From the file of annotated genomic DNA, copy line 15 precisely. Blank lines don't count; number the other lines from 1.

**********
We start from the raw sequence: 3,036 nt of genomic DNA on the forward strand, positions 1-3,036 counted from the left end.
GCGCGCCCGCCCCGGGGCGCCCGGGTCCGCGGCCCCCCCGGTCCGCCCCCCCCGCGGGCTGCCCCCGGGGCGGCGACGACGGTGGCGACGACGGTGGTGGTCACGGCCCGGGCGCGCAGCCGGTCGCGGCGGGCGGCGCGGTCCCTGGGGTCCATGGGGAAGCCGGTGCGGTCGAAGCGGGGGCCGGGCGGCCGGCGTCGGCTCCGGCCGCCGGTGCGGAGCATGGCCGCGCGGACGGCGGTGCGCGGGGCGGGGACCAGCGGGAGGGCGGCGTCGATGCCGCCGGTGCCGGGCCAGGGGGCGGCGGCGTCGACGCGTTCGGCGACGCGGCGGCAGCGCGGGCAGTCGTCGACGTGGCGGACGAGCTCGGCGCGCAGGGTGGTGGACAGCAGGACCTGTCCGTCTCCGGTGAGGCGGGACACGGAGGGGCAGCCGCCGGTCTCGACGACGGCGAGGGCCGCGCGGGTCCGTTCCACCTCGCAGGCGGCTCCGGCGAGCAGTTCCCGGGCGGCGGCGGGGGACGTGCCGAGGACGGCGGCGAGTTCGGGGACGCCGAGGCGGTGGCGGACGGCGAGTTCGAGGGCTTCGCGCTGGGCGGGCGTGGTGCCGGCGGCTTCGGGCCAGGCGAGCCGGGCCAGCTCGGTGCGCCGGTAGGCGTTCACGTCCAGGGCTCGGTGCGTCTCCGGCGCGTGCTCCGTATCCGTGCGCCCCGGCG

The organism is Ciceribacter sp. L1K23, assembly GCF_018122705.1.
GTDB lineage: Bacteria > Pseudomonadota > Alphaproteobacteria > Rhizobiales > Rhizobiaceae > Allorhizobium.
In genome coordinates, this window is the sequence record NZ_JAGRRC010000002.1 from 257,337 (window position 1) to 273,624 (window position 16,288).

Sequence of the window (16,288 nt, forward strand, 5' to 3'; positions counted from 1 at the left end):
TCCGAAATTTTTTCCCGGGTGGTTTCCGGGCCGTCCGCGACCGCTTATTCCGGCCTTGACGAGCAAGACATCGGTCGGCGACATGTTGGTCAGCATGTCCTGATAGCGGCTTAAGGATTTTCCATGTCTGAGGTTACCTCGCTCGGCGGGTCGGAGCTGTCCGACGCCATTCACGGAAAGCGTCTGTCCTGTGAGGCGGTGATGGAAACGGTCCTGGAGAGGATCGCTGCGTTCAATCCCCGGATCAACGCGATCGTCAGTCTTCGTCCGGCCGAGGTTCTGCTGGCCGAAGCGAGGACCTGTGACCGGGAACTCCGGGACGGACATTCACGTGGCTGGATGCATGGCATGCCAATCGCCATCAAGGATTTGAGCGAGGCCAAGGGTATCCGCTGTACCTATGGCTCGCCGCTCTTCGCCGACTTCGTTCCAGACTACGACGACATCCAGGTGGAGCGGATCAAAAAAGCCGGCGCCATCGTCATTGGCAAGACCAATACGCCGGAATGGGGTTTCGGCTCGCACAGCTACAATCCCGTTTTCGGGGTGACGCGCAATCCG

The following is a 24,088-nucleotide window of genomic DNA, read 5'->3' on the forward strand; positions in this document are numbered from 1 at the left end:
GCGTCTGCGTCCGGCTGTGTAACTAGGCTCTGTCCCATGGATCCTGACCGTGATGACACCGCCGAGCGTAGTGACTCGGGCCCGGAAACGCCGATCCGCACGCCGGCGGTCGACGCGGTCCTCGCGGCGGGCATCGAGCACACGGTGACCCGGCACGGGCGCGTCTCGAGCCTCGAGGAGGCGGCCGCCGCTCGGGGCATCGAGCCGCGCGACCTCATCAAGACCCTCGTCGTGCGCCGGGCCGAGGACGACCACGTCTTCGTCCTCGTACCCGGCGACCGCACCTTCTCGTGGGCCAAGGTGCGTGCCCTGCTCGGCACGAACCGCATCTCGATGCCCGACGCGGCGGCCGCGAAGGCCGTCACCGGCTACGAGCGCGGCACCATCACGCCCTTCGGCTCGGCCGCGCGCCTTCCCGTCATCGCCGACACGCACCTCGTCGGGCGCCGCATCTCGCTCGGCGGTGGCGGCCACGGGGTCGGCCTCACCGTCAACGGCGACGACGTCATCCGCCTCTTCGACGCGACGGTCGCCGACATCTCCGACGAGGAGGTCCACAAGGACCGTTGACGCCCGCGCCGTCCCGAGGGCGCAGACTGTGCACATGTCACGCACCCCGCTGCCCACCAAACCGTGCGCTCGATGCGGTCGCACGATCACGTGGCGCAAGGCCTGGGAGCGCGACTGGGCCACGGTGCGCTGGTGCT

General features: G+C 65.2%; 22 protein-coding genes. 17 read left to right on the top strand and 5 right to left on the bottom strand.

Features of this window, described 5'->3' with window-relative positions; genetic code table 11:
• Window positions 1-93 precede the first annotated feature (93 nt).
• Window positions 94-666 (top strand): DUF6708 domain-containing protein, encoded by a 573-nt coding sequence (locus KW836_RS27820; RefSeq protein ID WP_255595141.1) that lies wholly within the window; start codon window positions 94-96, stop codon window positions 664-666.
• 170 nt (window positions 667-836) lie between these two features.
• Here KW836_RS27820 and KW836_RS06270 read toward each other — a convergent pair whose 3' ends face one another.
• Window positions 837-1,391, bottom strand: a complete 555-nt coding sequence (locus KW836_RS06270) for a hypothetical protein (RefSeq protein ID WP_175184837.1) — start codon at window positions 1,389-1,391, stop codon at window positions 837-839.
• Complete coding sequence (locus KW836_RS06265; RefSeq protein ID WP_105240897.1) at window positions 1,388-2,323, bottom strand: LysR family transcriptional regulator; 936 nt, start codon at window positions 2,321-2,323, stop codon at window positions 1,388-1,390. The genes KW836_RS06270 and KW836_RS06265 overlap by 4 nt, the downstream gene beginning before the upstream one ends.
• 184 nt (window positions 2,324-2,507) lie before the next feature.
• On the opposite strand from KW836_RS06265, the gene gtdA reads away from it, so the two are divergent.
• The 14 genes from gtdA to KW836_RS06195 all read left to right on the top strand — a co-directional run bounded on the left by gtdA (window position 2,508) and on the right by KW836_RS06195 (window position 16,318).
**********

• Here KW836_RS27820 and KW836_RS06270 read toward each other — a convergent pair whose 3' ends face one another.